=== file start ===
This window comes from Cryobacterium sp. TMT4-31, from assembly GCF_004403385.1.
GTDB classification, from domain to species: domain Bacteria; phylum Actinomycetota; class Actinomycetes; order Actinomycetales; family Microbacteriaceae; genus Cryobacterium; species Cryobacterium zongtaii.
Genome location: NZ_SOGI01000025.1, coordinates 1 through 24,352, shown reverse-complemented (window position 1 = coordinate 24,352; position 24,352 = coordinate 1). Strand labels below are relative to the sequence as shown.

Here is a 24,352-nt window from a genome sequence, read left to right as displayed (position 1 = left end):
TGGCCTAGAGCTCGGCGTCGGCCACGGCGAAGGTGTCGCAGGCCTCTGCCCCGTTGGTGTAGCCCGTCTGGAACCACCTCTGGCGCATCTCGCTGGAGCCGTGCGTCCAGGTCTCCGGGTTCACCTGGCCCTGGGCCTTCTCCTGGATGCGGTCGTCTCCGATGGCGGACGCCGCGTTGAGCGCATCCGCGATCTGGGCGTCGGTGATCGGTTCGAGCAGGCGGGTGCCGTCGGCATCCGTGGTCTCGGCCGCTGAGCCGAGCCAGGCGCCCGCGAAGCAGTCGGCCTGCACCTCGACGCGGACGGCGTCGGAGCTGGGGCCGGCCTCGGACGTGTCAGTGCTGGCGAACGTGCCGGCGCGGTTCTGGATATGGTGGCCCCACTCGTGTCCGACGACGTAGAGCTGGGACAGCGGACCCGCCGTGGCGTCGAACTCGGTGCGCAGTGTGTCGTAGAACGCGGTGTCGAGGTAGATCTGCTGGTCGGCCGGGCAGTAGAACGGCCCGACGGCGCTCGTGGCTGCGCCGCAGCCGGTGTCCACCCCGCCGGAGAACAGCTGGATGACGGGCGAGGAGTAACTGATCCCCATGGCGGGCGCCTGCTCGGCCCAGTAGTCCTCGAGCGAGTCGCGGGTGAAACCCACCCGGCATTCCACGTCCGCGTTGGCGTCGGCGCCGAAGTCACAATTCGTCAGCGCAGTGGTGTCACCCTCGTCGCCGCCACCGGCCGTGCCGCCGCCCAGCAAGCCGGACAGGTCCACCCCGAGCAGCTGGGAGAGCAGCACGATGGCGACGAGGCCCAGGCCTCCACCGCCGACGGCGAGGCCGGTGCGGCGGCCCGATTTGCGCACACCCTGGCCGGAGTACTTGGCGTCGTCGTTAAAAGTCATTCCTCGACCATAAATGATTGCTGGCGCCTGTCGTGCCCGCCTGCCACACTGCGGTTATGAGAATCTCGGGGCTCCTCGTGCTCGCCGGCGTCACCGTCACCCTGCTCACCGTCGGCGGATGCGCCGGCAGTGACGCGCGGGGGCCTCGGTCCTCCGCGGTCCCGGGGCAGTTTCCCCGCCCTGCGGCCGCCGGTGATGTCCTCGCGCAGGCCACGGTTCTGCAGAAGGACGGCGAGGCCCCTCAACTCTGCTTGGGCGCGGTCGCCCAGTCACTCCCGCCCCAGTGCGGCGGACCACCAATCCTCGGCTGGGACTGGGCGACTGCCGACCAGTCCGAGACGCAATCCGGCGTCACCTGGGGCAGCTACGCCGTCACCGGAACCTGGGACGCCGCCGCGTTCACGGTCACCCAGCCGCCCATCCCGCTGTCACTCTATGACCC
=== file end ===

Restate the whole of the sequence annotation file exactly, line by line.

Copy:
This window comes from Cryobacterium sp. TMT4-31, from assembly GCF_004403385.1.
GTDB classification, from domain to species: domain Bacteria; phylum Actinomycetota; class Actinomycetes; order Actinomycetales; family Microbacteriaceae; genus Cryobacterium; species Cryobacterium zongtaii.
Genome location: NZ_SOGI01000025.1, coordinates 1 through 24,352, shown reverse-complemented (window position 1 = coordinate 24,352; position 24,352 = coordinate 1). Strand labels below are relative to the sequence as shown.

Here is a 24,352-nt window from a genome sequence, read left to right as displayed (position 1 = left end):
TGGCCTAGAGCTCGGCGTCGGCCACGGCGAAGGTGTCGCAGGCCTCTGCCCCGTTGGTGTAGCCCGTCTGGAACCACCTCTGGCGCATCTCGCTGGAGCCGTGCGTCCAGGTCTCCGGGTTCACCTGGCCCTGGGCCTTCTCCTGGATGCGGTCGTCTCCGATGGCGGACGCCGCGTTGAGCGCATCCGCGATCTGGGCGTCGGTGATCGGTTCGAGCAGGCGGGTGCCGTCGGCATCCGTGGTCTCGGCCGCTGAGCCGAGCCAGGCGCCCGCGAAGCAGTCGGCCTGCACCTCGACGCGGACGGCGTCGGAGCTGGGGCCGGCCTCGGACGTGTCAGTGCTGGCGAACGTGCCGGCGCGGTTCTGGATATGGTGGCCCCACTCGTGTCCGACGACGTAGAGCTGGGACAGCGGACCCGCCGTGGCGTCGAACTCGGTGCGCAGTGTGTCGTAGAACGCGGTGTCGAGGTAGATCTGCTGGTCGGCCGGGCAGTAGAACGGCCCGACGGCGCTCGTGGCTGCGCCGCAGCCGGTGTCCACCCCGCCGGAGAACAGCTGGATGACGGGCGAGGAGTAACTGATCCCCATGGCGGGCGCCTGCTCGGCCCAGTAGTCCTCGAGCGAGTCGCGGGTGAAACCCACCCGGCATTCCACGTCCGCGTTGGCGTCGGCGCCGAAGTCACAATTCGTCAGCGCAGTGGTGTCACCCTCGTCGCCGCCACCGGCCGTGCCGCCGCCCAGCAAGCCGGACAGGTCCACCCCGAGCAGCTGGGAGAGCAGCACGATGGCGACGAGGCCCAGGCCTCCACCGCCGACGGCGAGGCCGGTGCGGCGGCCCGATTTGCGCACACCCTGGCCGGAGTACTTGGCGTCGTCGTTAAAAGTCATTCCTCGACCATAAATGATTGCTGGCGCCTGTCGTGCCCGCCTGCCACACTGCGGTTATGAGAATCTCGGGGCTCCTCGTGCTCGCCGGCGTCACCGTCACCCTGCTCACCGTCGGCGGATGCGCCGGCAGTGACGCGCGGGGGCCTCGGTCCTCCGCGGTCCCGGGGCAGTTTCCCCGCCCTGCGGCCGCCGGTGATGTCCTCGCGCAGGCCACGGTTCTGCAGAAGGACGGCGAGGCCCCTCAACTCTGCTTGGGCGCGGTCGCCCAGTCACTCCCGCCCCAGTGCGGCGGACCACCAATCCTCGGCTGGGACTGGGCGACTGCCGACCAGTCCGAGACGCAATCCGGCGTCACCTGGGGCAGCTACGCCGTCACCGGAACCTGGGACGCCGCCGCGTTCACGGTCACCCAGCCGCCCATCCCGCTGTCACTCTATGACCC